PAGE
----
Updated September 2, 2021 - 2:44 pm
Will tourists travel to Las Vegas over the three-day Labor Day weekend for a final summer fling like they normally do?
With the start of Labor Day weekend hours away, many Las Vegas tourism insiders are leaning toward a busy time for Southern Nevada, even with some of the traditional visitation prognosticators staying on the sidelines this year.
The Las Vegas Convention and Visitors Authority usually bases its visitation projections on recent historical data — and there isn’t much to go on since the coronavirus pandemic began in March 2020. In previous years, Las Vegas usually was assured that more than 300,000 people would be arriving here to say goodbye to summer.
But the convention authority remains confident that the weekend will draw solid visitation.
“We look forward to welcoming visitors to Las Vegas for the unofficial end of summer,” LVCVA spokeswoman Lori Nelson-Kraft said.
“We anticipate enthusiastic crowds over Labor Day weekend with the destination hitting on all cylinders offering an ‘Only Vegas’ experience that includes an incredible variety of greatly missed A-list live entertainment,” she said.
Nevertheless, there are some issues creating possible challenges for the holiday this year.
This year, in addition to mask-wearing requirements at resorts and restaurants resulting from the battle against COVID-19, some Californians are dealing with wildfires that have threatened homes and property.
And east of the Mississippi River, residents of Louisiana and other parts of the South who may have contemplated a plane trip to Las Vegas may now be dealing with the aftermath from another disaster — Hurricane Ida and the flooding left in its wake.
Another tourism prognosticator, AAA, opted this year not to make any predictions about how many people will be on the road for the Labor Day weekend. On Wednesday, the organization said holidays are evaluated annually to determine whether there’s enough national, regional and local media interest in travel data to justify a report. This year, the answer was no for Labor Day.
TripAdvisor recently said a survey of customers determined that 31 percent of Americans plan to travel over the holiday weekend but that 22 percent still remain undecided. The 31 percent figure was comparable to 32 percent in 2020 and 35 percent in 2019.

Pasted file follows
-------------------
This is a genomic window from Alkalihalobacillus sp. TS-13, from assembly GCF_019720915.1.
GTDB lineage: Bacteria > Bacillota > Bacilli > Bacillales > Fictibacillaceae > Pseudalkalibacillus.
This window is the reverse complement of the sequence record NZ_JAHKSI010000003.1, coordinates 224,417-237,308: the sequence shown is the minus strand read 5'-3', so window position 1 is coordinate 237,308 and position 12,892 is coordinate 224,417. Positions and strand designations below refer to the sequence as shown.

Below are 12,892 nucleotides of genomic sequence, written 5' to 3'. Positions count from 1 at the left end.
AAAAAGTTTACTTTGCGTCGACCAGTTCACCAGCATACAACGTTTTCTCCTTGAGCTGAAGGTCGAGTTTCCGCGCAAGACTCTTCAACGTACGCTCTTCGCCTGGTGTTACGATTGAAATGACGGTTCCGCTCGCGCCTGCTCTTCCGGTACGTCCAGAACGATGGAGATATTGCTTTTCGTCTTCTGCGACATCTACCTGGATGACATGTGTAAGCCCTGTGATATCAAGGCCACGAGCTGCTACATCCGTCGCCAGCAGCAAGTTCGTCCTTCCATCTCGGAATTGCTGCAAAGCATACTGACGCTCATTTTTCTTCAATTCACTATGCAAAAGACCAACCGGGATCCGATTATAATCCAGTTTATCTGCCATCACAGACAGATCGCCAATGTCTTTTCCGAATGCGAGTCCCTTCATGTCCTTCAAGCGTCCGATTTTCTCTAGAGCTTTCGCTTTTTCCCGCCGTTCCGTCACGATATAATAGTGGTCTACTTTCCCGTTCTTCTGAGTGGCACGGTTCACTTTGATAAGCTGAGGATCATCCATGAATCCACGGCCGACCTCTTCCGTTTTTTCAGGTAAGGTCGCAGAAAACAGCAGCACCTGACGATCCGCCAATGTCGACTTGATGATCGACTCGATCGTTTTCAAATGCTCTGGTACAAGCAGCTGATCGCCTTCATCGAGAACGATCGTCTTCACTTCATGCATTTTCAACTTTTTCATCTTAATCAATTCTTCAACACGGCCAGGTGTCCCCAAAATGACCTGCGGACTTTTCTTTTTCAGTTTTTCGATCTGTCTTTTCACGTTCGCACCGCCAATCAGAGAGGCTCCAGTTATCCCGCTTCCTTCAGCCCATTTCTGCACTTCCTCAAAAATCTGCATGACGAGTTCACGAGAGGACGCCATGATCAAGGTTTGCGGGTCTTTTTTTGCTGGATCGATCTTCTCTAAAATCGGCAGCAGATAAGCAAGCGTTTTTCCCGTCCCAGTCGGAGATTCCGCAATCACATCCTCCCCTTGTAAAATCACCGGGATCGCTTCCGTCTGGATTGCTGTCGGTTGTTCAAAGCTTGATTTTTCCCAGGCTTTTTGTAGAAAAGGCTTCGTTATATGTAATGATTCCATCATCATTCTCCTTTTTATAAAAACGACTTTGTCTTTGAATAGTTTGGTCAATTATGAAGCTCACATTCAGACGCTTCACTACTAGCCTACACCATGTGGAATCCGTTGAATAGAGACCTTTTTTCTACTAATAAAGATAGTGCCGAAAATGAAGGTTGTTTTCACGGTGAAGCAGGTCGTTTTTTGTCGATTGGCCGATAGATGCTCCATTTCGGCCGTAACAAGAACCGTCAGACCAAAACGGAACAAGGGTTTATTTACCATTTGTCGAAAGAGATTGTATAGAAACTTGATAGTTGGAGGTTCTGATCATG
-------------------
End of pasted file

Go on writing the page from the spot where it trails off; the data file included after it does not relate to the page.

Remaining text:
Two local tourism analysts are bullish on this weekend’s visitation.
“The summer of 2021 turned out to be much busier than expected,” noted Amanda Belarmino, an assistant professor at the William F. Harrah College of Hospitality at UNLV.
“While there are numerous macroeconomic factors influencing travel right now, including the delta variant and natural disasters, I would still expect Labor Day to be busy and profitable,” she said.
“Mask mandates have been reinstated in most places, so that probably wouldn’t be new or unexpected for any travelers,” Belarmino continued. “With other places requiring vaccine cards and ID just for indoor dining, Las Vegas really is middle of the road in terms of requirements, safe without being intrusive. I think this will continue to spell success for Labor Day weekend and the beginning of fall.”
Jeremy Aguero, principal for Las Vegas-based Applied Analysis, expects a strong showing for the weekend.
“We don’t expect the Labor Day weekend is going to break records, but we do anticipate it’s going to be fairly strong, like comparable-to-2019 strong because that’s how we’ve been trending,” Aguero said.
He said most Las Vegas visitors don’t nail down their final plans until a week before departure. The June and July statistics for visitation, average daily room rates and gaming win make him optimistic about the near future.
“We’re expecting that the Labor Day weekend will continue the pattern of recovery that we’ve seen over the better part of the past two months,” he said. “It may be moderated slightly as a result of national and world events that are creating some degree of uncertainty among consumers.”
Another positive sign that Las Vegas is headed for a robust Labor Day weekend: The hotel room rates are up, a show of anticipated high demand.
A survey of 45 room rates for Las Vegas hotels listed on Hotels.com Wednesday found an average rate over the weekend of $193 a night, which doesn’t include taxes and resort fees.
That’s 27 percent higher than July’s average daily room rate of $152.